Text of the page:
Seeing a set of twins will never not be something we instinctively think is amazing. It’s people who look alike, hello…amazing! For twins though, it’s just their everyday life. Some play into the whole twin thing matching every aspect of their existence, others though like Leila and Omnia Hegazy felt it was necessary to explore life as individuals instead of as well, one another.
While they both found themselves wanting to do music, each went about it their own way. Call it fate, call it a reaction to circumstances but they started working together in 2016 and became HEGAZY. We talked about how they managed to sew their independent styles into one distinct sound, facing the world post-9/11 as an Arab-American and channeling that through music, and so much more.
Kendra: I’ve talked to a handful of sisters and twins over the years but I think you may be the first who weren’t always working together. Was it apparent growing up that you wanted to be strong individuals before being “the twins?”
HEGAZY: Growing up as a twin means constantly being seen as a unit, and to some degree we were. We shared a bedroom, friends, later an apartment, and now a band. But as kids and young adults, all we wanted was to be treated as individuals because we have very different personalities and abilities, despite the fact that we’re both musicians. We’re so glad that each of us explored our own identities before becoming a band because drawing upon each of our own influences makes us a more well-rounded duo.
Kendra: Because Leila you went one route with R&B and Omnia you were more outspoken with your pop rock in the path you chose. Did you ever think you’d wind up fusing those two worlds?
HEGAZY: Not at the time. Our Dad (and others) constantly told us that we should combine our abilities, and as typical bratty teenagers do, we didn’t listen. We were both very much pursuing our own musical careers up until 2016 when we both hit a wall creatively and felt like we got stuck in a box. Collaborating helped to get us out of a rut and get those creative juices flowing again.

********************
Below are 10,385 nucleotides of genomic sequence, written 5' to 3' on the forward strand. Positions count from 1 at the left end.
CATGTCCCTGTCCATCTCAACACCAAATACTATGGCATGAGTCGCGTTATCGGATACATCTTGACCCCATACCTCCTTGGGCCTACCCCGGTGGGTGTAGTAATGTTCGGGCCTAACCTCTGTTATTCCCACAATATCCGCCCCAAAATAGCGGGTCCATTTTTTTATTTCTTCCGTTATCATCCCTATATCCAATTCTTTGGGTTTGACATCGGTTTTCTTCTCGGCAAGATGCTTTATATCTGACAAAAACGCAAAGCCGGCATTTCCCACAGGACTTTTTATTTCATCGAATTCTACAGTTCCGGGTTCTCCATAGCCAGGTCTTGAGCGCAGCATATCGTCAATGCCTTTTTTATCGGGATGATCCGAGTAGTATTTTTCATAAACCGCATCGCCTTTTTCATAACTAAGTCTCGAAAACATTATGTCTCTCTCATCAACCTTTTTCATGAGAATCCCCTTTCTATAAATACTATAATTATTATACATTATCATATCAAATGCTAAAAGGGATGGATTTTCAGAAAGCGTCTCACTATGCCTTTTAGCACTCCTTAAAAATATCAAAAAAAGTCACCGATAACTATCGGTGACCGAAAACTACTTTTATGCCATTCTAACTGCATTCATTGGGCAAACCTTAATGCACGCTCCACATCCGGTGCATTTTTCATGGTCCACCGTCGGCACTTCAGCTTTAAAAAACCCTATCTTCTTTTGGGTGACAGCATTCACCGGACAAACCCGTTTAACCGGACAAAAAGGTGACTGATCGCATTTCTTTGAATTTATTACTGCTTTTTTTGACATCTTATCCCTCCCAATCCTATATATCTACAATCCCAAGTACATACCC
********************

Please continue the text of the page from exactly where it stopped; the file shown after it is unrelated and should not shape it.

Kendra: When it comes to your upcoming debut, Young, which song do you feel best represents each of you?
Omnia: I wrote our first single “Alive” about leaving a day-job to pursue music, which was the best decision I ever made. This song was about emancipation and breaking free of the capitalist system that says that we should live to make money, rather than follow our passion(s).
Leila: “Smolder” is probably is most reminiscent of the R&B style I wrote in before we became a band (although our music has retained much of this soulful sound). I started writing “Smolder” before we became HEGAZY and we finished writing it together in our early days as a group. A lot of people write love songs about “butterflies” or breakups, but they don’t often write about what happens in long-term relationships when people have been together for years. The last line “will we still have that smolder, or will we just get older” speaks to that experience.
Kendra: Young is going to touch on a lot of things, but I can’t wait to hear your Arab-American millennial perspective come through. Was that inspired by more recent events or does this go back even further?